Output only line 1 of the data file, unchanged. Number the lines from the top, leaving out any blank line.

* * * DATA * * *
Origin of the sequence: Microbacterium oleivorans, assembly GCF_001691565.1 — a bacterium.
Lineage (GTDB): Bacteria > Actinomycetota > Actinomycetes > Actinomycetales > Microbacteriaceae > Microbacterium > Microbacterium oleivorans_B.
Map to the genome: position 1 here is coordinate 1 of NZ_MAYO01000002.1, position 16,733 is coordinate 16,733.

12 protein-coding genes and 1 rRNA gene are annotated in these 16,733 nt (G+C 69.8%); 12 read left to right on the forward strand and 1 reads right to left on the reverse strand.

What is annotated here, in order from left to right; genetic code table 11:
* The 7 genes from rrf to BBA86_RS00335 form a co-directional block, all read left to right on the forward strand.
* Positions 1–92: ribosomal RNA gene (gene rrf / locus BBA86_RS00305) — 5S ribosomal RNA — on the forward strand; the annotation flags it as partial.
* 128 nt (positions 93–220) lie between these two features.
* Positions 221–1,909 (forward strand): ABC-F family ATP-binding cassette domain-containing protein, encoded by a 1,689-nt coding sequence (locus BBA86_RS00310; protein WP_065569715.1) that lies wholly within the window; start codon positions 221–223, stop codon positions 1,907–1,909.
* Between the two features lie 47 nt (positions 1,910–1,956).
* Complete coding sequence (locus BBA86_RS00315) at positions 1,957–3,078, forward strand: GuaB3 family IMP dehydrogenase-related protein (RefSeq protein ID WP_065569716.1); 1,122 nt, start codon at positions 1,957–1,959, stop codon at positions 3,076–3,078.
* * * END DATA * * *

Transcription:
Origin of the sequence: Microbacterium oleivorans, assembly GCF_001691565.1 — a bacterium.